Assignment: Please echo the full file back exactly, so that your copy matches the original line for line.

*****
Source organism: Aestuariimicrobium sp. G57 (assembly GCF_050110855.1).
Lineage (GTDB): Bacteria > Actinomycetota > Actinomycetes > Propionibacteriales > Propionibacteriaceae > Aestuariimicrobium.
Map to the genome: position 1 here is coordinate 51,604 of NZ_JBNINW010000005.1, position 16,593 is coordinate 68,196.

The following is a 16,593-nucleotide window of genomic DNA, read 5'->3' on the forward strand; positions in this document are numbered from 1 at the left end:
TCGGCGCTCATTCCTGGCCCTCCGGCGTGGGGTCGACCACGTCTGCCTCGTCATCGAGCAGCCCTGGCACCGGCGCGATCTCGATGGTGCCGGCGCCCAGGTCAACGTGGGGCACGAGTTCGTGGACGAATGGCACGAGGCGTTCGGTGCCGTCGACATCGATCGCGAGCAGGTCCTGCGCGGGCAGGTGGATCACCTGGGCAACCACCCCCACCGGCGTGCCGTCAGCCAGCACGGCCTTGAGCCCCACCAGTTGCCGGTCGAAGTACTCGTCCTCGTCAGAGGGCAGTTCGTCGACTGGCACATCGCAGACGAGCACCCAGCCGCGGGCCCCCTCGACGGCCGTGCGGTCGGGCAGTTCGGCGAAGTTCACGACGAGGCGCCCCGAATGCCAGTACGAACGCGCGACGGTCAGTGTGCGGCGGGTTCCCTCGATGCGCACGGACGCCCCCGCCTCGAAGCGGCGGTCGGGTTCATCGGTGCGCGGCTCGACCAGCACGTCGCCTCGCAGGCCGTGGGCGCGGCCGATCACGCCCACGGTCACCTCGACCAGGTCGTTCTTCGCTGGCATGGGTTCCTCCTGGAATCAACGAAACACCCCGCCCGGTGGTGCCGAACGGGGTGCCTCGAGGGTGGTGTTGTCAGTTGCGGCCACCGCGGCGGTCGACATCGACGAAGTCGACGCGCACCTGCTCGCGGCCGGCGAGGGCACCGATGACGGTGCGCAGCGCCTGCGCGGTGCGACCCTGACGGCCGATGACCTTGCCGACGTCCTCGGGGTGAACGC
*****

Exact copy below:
Source organism: Aestuariimicrobium sp. G57 (assembly GCF_050110855.1).
Lineage (GTDB): Bacteria > Actinomycetota > Actinomycetes > Propionibacteriales > Propionibacteriaceae > Aestuariimicrobium.
Map to the genome: position 1 here is coordinate 51,604 of NZ_JBNINW010000005.1, position 16,593 is coordinate 68,196.

The following is a 16,593-nucleotide window of genomic DNA, read 5'->3' on the forward strand; positions in this document are numbered from 1 at the left end:
TCGGCGCTCATTCCTGGCCCTCCGGCGTGGGGTCGACCACGTCTGCCTCGTCATCGAGCAGCCCTGGCACCGGCGCGATCTCGATGGTGCCGGCGCCCAGGTCAACGTGGGGCACGAGTTCGTGGACGAATGGCACGAGGCGTTCGGTGCCGTCGACATCGATCGCGAGCAGGTCCTGCGCGGGCAGGTGGATCACCTGGGCAACCACCCCCACCGGCGTGCCGTCAGCCAGCACGGCCTTGAGCCCCACCAGTTGCCGGTCGAAGTACTCGTCCTCGTCAGAGGGCAGTTCGTCGACTGGCACATCGCAGACGAGCACCCAGCCGCGGGCCCCCTCGACGGCCGTGCGGTCGGGCAGTTCGGCGAAGTTCACGACGAGGCGCCCCGAATGCCAGTACGAACGCGCGACGGTCAGTGTGCGGCGGGTTCCCTCGATGCGCACGGACGCCCCCGCCTCGAAGCGGCGGTCGGGTTCATCGGTGCGCGGCTCGACCAGCACGTCGCCTCGCAGGCCGTGGGCGCGGCCGATCACGCCCACGGTCACCTCGACCAGGTCGTTCTTCGCTGGCATGGGTTCCTCCTGGAATCAACGAAACACCCCGCCCGGTGGTGCCGAACGGGGTGCCTCGAGGGTGGTGTTGTCAGTTGCGGCCACCGCGGCGGTCGACATCGACGAAGTCGACGCGCACCTGCTCGCGGCCGGCGAGGGCACCGATGACGGTGCGCAGCGCCTGCGCGGTGCGACCCTGACGGCCGATGACCTTGCCGACGTCCTCGGGGTGAACGC